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Phli and Reid Torrance

Personnel Profiles

Reid and Phil Torrance

Some Extension employees consider their co-workers as close as family. For Reid and Phil Torrance, that's actually true. The brothers are the fifth and sixth members in two generations of their family to work with UGA Extension.

"It's a classic Extension story," says Reid, Tattnall County's Extension coordinator and a Vidalia onion specialist. "My dad, his brother, and their two sisters all worked for Extension. He never would have gone to college without encouragement from his Extension agent, and he and his siblings were all Master 4-H'ers."

Growing up in Athens, Ga., Reid and Phil had no first-hand experience with farming. But the brothers liked being outside and the idea of growing their own food appealed to them, so when Phil suggested they major in agronomy at UGA, they did.

Thus began two careers in Extension totaling more than 61 years. Starting out working as county ANR/4-H agents was "kind of like it was growing up," says Phil, the ANR program development coordinator for the UGA Extension Southeast District. "We were and still are real close."

Through the years, Reid and Phil have had the chance to work on many projects and get an up-close view of how Extension has adapted as times change. Reid cites his work establishing the Vidalia Onion and Vegetable Research Center as one of his proudest achievements because of the knowledge and support the center brings to Georgia's $100 million Vidalia onion industry. Phil has seen technology revolutionize the way farmers and agents communicate with each other.

At the end of the day, though, the brothers say it's the human relationships that make their jobs special. "Those kids could build you up and then get you so down — sometimes in the same hour," remembers Reid, talking about his work with 4-H. "But that's what I look back most fondly on. Where I had the most impact."

Phil agrees, citing the friendships he made with local farmers as a meaningful part of his job. "I got to eat a lot of meals at a lot of tables," he says, reflecting on the families and farmers he helped as an ANR agent.

Whatever the brothers' work with Extension entailed, no two days were ever alike. Phil talks about a lady and her husband who were plagued with a mysterious itch. After searching for evidence of pests and treating the house failed to clear things up, Phil began to wonder if the problem was all in their heads. But he saw the couple's distress and persisted, calling the UGA Entomology Department, the CDC, and finally tracking down an expert in Colorado. Finally, the problem was pinned on a rodent trapped under the house by floodwaters, something that a less diligent agent might have missed.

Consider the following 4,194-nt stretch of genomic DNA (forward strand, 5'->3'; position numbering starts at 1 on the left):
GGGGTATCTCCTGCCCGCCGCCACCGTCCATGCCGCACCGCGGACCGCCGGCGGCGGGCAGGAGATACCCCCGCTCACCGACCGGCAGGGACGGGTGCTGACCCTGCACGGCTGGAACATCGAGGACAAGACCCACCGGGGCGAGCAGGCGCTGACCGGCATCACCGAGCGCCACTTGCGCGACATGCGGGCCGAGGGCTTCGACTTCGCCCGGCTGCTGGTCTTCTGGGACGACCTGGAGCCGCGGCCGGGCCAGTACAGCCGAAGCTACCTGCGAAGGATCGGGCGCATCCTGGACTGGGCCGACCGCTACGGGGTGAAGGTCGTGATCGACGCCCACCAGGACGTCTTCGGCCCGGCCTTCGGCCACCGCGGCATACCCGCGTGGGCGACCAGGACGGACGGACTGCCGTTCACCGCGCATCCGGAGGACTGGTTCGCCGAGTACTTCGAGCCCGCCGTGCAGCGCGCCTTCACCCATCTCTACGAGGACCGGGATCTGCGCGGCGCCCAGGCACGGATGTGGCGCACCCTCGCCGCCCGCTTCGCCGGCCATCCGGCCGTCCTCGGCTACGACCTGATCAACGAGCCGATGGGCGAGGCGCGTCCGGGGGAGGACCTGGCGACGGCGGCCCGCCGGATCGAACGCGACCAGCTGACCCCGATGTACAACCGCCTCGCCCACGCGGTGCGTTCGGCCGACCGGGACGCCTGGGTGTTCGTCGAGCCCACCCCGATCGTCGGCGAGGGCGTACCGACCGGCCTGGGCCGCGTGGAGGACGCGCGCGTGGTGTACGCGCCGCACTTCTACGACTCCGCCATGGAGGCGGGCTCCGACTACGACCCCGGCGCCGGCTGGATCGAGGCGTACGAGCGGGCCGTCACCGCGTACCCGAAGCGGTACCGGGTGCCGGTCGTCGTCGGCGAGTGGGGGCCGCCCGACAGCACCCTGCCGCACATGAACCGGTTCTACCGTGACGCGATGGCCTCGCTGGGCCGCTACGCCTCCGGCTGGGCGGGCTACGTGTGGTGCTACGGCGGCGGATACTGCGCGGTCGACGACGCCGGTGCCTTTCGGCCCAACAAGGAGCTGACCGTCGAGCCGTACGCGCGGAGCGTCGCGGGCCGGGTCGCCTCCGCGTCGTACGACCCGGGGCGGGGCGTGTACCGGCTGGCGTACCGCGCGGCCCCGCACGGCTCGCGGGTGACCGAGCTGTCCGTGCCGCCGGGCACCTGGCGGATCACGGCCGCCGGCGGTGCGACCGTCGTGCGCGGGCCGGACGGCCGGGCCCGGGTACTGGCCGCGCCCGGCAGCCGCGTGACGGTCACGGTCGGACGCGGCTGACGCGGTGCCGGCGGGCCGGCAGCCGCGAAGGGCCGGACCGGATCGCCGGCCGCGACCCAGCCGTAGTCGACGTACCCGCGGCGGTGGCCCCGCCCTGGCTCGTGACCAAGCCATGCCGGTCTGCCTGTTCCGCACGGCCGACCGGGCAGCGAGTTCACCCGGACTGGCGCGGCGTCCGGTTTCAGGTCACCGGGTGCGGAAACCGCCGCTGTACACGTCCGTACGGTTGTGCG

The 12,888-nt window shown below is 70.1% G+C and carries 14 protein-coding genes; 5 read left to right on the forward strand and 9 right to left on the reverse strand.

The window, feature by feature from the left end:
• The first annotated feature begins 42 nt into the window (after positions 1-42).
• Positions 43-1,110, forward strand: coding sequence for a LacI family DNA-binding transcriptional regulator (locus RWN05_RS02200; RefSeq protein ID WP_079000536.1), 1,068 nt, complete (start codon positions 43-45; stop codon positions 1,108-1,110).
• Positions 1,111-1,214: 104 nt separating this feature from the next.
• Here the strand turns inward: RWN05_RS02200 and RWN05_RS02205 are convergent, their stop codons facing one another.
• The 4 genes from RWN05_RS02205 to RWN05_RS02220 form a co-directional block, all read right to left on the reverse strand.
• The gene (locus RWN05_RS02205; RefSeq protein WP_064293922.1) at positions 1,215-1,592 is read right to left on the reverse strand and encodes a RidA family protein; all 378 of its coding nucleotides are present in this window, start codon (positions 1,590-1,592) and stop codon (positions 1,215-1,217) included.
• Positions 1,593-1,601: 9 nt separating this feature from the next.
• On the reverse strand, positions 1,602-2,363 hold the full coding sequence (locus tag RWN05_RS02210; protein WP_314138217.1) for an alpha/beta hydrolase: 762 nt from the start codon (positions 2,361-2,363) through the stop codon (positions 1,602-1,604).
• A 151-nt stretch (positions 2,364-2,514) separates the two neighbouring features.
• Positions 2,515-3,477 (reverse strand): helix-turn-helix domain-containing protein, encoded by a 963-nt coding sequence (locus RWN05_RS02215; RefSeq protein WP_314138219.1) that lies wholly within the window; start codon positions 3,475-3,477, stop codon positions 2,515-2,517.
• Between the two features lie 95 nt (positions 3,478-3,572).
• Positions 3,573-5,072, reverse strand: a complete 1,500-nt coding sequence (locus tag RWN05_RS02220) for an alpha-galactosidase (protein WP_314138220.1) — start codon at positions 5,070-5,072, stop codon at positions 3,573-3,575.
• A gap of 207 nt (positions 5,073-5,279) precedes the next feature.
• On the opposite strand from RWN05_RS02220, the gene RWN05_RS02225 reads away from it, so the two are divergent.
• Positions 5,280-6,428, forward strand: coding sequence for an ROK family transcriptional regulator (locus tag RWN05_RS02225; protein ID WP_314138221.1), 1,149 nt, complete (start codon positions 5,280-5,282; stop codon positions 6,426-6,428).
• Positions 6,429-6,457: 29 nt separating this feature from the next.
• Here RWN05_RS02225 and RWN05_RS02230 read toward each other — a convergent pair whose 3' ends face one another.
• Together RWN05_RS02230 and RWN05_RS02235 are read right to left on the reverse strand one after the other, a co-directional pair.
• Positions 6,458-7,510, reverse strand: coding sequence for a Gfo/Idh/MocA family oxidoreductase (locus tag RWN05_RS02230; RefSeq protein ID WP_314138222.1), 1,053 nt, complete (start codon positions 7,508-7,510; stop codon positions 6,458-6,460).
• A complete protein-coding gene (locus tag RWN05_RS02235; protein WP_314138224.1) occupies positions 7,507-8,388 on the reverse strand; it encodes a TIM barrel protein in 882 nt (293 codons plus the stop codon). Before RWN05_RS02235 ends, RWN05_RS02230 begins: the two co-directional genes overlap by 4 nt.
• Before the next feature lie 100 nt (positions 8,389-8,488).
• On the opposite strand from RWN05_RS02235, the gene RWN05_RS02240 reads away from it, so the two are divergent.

"People really appreciate what you do," Reid said. "Especially at the county level. Our network of expertise is something to be envied. People definitely support it."

These days, Phil spends his time helping agents be more effective with program planning, training and consulting. Reid, who is semi-retired, continues his work as Tattnall County's "onion guy" and has a "second part-time job" preparing his fields for dove hunting in the fall. The brothers enjoy hunting, fishing, golfing, and kayaking together, spending time with their families, and talking with their dad about Extension's past and future.

When asked if they have any plans to continue the Torrance Extension tradition, the brothers laugh and say they'll let their children decide. Given that Reid's son is a CAES Horticulture major and Phil's daughter is the president of her senior high 4-H club, it's just possible that there will be a third generation of Torrances to carry on the family tradition.

(Written by Robin Pratt, Office of Communications and Technology Services.)

Released September 2011.

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